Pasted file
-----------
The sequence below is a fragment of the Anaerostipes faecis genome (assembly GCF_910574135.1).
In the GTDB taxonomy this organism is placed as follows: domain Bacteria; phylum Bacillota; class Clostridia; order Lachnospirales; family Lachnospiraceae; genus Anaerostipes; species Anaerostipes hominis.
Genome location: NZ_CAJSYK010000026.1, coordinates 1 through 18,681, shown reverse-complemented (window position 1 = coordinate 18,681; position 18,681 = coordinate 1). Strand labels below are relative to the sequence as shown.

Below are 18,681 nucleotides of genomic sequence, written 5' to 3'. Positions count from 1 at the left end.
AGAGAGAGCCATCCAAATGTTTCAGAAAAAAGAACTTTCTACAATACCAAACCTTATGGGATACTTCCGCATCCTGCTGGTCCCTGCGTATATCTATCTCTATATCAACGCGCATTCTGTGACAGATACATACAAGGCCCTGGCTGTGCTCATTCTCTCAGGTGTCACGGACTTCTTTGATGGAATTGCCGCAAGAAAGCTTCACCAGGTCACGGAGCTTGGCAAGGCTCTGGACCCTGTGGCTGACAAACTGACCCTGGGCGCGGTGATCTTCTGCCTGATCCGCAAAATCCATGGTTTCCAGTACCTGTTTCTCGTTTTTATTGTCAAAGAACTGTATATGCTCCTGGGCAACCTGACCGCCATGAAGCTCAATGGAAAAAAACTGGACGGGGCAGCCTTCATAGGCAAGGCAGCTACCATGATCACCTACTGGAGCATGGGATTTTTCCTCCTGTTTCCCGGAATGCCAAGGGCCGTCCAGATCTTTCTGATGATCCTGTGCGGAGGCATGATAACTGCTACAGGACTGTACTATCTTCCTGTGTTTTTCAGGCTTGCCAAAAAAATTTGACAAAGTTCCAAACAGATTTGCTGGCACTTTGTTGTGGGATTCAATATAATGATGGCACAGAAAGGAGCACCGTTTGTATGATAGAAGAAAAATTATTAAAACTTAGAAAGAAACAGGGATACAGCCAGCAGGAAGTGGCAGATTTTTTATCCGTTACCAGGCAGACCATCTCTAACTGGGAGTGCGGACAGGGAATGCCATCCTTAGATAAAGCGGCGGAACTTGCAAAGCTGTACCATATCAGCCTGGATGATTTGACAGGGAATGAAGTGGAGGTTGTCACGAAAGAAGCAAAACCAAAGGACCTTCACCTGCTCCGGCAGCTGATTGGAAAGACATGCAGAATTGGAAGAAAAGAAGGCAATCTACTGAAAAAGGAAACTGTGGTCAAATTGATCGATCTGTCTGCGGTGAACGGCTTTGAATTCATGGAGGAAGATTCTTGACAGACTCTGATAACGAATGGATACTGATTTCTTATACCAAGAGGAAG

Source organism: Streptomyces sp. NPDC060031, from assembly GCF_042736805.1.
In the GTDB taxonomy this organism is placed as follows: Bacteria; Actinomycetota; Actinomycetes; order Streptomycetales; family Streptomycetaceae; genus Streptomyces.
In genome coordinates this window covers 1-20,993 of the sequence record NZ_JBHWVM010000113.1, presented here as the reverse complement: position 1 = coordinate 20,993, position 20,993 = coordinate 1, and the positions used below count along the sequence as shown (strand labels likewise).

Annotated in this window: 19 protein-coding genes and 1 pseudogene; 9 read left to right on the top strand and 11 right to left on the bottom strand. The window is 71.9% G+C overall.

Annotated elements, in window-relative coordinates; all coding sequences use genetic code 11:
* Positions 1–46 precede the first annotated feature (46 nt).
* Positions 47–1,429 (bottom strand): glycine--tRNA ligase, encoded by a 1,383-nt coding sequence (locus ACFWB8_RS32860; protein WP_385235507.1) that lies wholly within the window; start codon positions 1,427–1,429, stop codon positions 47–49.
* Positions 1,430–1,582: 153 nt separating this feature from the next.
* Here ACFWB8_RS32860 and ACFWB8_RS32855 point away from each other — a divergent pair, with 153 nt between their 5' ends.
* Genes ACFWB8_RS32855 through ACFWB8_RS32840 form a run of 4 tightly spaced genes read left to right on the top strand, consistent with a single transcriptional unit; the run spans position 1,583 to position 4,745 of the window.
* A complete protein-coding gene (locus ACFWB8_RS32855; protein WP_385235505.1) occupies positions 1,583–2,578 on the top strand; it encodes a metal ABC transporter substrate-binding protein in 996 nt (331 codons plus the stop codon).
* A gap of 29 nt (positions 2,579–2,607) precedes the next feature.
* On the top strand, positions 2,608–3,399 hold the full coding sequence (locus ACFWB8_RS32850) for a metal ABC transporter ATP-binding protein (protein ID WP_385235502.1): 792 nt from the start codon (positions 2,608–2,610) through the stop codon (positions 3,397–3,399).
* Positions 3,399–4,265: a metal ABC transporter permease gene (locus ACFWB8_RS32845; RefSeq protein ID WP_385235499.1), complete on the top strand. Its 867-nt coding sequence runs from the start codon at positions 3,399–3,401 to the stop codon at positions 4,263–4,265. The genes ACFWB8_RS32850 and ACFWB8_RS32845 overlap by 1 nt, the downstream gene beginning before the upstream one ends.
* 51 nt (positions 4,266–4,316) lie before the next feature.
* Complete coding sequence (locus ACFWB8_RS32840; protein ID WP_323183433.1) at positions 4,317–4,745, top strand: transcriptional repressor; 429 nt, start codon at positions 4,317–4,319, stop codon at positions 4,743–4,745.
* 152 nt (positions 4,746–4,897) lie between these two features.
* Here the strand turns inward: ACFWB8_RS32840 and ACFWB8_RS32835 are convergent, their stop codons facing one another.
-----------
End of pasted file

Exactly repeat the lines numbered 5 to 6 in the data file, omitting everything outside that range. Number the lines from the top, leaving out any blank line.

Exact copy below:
AGAGAGAGCCATCCAAATGTTTCAGAAAAAAGAACTTTCTACAATACCAAACCTTATGGGATACTTCCGCATCCTGCTGGTCCCTGCGTATATCTATCTCTATATCAACGCGCATTCTGTGACAGATACATACAAGGCCCTGGCTGTGCTCATTCTCTCAGGTGTCACGGACTTCTTTGATGGAATTGCCGCAAGAAAGCTTCACCAGGTCACGGAGCTTGGCAAGGCTCTGGACCCTGTGGCTGACAAACTGACCCTGGGCGCGGTGATCTTCTGCCTGATCCGCAAAATCCATGGTTTCCAGTACCTGTTTCTCGTTTTTATTGTCAAAGAACTGTATATGCTCCTGGGCAACCTGACCGCCATGAAGCTCAATGGAAAAAAACTGGACGGGGCAGCCTTCATAGGCAAGGCAGCTACCATGATCACCTACTGGAGCATGGGATTTTTCCTCCTGTTTCCCGGAATGCCAAGGGCCGTCCAGATCTTTCTGATGATCCTGTGCGGAGGCATGATAACTGCTACAGGACTGTACTATCTTCCTGTGTTTTTCAGGCTTGCCAAAAAAATTTGACAAAGTTCCAAACAGATTTGCTGGCACTTTGTTGTGGGATTCAATATAATGATGGCACAGAAAGGAGCACCGTTTGTATGATAGAAGAAAAATTATTAAAACTTAGAAAGAAACAGGGATACAGCCAGCAGGAAGTGGCAGATTTTTTATCCGTTACCAGGCAGACCATCTCTAACTGGGAGTGCGGACAGGGAATGCCATCCTTAGATAAAGCGGCGGAACTTGCAAAGCTGTACCATATCAGCCTGGATGATTTGACAGGGAATGAAGTGGAGGTTGTCACGAAAGAAGCAAAACCAAAGGACCTTCACCTGCTCCGGCAGCTGATTGGAAAGACATGCAGAATTGGAAGAAAAGAAGGCAATCTACTGAAAAAGGAAACTGTGGTCAAATTGATCGATCTGTCTGCGGTGAACGGCTTTGAATTCATGGAGGAAGATTCTTGACAGACTCTGATAACGAATGGATACTGATTTCTTATACCAAGAGGAAG

Source organism: Streptomyces sp. NPDC060031, from assembly GCF_042736805.1.